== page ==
Dish Network's Charlie Ergen Is the Most Hated Man in Hollywood
This story first appeared in the April 12 issue of The Hollywood Reporter magazine.
In 1980, a few months before Charlie Ergen co-founded the company that would become Dish Network, he and a gambling buddy strode into a Lake Tahoe casino with the intention of winning a fortune by counting cards. Ergen, then 27, had bought a book called Playing Blackjack as a Business and studied the cheat sheets. Unfortunately for him, a security guard caught his pal lip-syncing numbers as the cards were dealt. The two were kicked out and subsequently banned from the casino.
More than three decades later, Ergen, now 60, again stands accused of cheating the house -- but this time the house is here, nestled in the confines of executive suites from Burbank to Beverly Boulevard. And now, Ergen's Englewood, Co.-based Dish Network, the nation's third-largest satellite/cable TV provider, a public company that's grown from a $60,000 startup to an empire with 14 million subscribers and $14 billion in annual revenue, is the entertainment industry's Enemy No. 1. With increasing frequency, Ergen has engaged in ugly, high-stakes games of chicken with Hollywood. In his brutal battle over ballooning carriage fees with AMC, he dropped The Walking Dead and Mad Men network from the Dish system for months. He also has spent years fighting with broadcasters over the practice of distantly retransmitting TV signals without a license and even was caught violating a promise to stop that he made under oath -- all while Dish was named "America's worst company to work for" by a watchdog website. But all that was just preamble to the Hopper.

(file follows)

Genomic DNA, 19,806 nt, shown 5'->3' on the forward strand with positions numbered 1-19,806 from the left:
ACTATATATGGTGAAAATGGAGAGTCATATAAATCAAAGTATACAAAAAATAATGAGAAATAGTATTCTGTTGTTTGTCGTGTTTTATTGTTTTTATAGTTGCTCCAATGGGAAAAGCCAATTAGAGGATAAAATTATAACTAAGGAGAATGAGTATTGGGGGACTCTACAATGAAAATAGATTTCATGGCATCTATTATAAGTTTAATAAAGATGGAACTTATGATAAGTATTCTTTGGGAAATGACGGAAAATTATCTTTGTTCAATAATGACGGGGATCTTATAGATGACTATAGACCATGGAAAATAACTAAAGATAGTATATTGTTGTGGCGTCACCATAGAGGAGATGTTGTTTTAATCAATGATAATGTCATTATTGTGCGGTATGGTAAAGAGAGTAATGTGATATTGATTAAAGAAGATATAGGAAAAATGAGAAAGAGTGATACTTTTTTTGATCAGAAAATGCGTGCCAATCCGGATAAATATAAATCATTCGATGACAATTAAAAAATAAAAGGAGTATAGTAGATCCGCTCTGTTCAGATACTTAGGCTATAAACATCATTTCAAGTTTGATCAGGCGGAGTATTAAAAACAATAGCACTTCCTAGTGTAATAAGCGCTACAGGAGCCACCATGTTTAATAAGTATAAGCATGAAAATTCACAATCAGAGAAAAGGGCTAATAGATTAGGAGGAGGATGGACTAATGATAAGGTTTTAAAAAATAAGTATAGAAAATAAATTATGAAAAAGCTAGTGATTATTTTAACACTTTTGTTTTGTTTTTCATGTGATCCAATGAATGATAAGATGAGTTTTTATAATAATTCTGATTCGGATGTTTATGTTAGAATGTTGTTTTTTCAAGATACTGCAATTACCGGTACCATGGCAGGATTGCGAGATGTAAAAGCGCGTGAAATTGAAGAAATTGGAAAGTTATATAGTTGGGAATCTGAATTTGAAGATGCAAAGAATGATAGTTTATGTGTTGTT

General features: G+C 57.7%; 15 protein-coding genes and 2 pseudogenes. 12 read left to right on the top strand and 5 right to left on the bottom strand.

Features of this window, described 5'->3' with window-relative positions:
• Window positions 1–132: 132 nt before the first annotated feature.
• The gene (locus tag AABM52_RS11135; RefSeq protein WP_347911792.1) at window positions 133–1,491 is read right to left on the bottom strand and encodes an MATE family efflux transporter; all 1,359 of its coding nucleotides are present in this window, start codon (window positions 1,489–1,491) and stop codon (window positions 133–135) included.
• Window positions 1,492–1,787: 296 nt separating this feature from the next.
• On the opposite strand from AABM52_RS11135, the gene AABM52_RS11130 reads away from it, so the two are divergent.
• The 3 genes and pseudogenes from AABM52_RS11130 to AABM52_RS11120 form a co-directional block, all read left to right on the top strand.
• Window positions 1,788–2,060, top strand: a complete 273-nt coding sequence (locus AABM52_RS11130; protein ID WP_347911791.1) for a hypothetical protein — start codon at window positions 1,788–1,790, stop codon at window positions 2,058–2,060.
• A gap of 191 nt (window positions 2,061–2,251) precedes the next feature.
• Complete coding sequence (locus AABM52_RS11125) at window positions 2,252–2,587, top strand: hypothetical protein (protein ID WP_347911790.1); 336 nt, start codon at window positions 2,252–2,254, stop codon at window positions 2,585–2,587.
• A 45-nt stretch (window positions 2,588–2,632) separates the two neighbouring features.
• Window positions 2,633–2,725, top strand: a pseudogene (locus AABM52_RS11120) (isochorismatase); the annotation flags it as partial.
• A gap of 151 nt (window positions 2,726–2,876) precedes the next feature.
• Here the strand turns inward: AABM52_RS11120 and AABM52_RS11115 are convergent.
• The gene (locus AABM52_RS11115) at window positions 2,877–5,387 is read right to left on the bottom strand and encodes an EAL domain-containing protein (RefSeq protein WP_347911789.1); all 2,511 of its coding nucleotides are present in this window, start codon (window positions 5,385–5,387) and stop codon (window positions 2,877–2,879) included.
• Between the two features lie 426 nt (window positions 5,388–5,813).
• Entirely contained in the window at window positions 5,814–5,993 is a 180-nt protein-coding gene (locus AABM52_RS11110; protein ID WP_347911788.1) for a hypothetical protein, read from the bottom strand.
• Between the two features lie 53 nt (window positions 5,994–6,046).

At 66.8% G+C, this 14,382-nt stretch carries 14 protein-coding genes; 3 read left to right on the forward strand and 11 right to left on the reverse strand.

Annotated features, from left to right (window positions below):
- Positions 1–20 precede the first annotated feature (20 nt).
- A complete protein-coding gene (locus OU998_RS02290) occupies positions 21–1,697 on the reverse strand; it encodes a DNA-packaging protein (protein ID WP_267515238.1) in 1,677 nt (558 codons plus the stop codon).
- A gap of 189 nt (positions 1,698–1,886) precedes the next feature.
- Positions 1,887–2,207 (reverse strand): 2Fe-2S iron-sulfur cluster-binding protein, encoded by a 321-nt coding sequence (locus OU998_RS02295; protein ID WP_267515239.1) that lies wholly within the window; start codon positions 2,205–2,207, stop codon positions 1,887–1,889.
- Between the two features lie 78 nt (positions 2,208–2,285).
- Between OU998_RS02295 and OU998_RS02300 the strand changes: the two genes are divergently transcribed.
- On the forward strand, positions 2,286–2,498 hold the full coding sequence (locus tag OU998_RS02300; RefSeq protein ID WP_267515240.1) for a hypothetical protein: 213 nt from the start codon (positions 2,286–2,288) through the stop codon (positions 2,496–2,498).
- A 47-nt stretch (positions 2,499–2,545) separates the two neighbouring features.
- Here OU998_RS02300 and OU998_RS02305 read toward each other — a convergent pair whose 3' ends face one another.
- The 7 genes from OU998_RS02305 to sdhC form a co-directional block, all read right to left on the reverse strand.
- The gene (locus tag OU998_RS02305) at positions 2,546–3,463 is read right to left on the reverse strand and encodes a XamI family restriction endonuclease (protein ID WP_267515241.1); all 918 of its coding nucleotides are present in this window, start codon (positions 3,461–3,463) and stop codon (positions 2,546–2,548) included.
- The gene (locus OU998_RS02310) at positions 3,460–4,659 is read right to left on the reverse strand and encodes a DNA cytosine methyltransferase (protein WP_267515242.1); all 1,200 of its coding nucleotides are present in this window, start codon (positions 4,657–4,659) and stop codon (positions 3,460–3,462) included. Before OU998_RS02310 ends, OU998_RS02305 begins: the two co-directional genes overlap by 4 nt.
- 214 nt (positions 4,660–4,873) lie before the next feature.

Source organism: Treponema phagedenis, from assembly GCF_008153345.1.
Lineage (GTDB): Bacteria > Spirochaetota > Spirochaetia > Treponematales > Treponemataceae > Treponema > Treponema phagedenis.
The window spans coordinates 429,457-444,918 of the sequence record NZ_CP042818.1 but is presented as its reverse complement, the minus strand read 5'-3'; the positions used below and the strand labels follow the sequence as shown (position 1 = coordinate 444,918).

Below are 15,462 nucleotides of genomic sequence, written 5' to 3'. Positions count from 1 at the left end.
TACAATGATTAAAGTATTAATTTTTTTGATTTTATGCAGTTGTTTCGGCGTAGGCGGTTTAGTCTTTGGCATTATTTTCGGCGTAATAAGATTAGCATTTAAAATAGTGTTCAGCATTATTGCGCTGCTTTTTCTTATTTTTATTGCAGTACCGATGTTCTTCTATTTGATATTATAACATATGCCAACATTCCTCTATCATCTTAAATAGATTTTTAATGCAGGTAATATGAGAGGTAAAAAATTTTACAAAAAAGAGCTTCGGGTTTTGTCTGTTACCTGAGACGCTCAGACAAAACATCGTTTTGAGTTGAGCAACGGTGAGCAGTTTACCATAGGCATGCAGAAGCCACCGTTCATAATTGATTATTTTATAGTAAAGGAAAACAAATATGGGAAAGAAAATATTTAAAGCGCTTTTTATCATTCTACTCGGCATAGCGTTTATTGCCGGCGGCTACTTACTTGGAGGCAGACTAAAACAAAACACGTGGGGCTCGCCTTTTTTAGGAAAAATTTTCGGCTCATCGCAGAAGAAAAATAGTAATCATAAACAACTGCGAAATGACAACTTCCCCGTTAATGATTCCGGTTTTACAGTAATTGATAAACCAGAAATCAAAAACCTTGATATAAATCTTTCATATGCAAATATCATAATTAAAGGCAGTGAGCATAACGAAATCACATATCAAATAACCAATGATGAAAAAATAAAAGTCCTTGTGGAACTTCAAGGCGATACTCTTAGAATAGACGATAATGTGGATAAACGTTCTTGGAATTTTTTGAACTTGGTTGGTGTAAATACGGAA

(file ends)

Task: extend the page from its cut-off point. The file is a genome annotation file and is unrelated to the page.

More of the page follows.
In January 2012, Dish introduced the proprietary DVR service that allows consumers to "AutoHop," or watch the entire primetime lineup of the broadcast networks commercial-free without even having to fast-forward through ads. Immediately after its introduction, CBS, NBC, ABC and Fox filed lawsuits arguing that Dish, if allowed to continue offering the Hopper, will put them out of business. The networks want a judge to grant an injunction, and Fox is appealing the denial of a shutdown while making a renewed attempt to enjoin the Hopper -- after Dish added mobile capabilities amid the legal challenge.
Ergen, who is married with five kids and has seen his personal net worth swell to an estimated $10.6 billion, making him 100th on the most recent Forbes list of richest people, expresses confidence that he will win the legal fight and says it is time that the broadcasters get on board. "Some people are averse to change, but the advertising model is going to change with or without the Hopper," he recently told analysts. "What we're saying to the broadcasters is, 'There's a way for you not to put your head in the sand.' "
The broadcasters reject the assessment. "Services [like Hopper] that undermine the economic fabric of our business aren't just illegal, they potentially destroy our ability to give the public what it wants," CBS chairman and CEO Leslie Moonves tells THR. Adds NBC Broadcasting chairman Ted Harbert, "I think this is an attack on our ecosystem."
Not surprisingly, Hopper has become extremely popular. The year before Dish began offering the service for free to customers, the company lost 166,000 subscribers. Since then, Dish added back 89,000.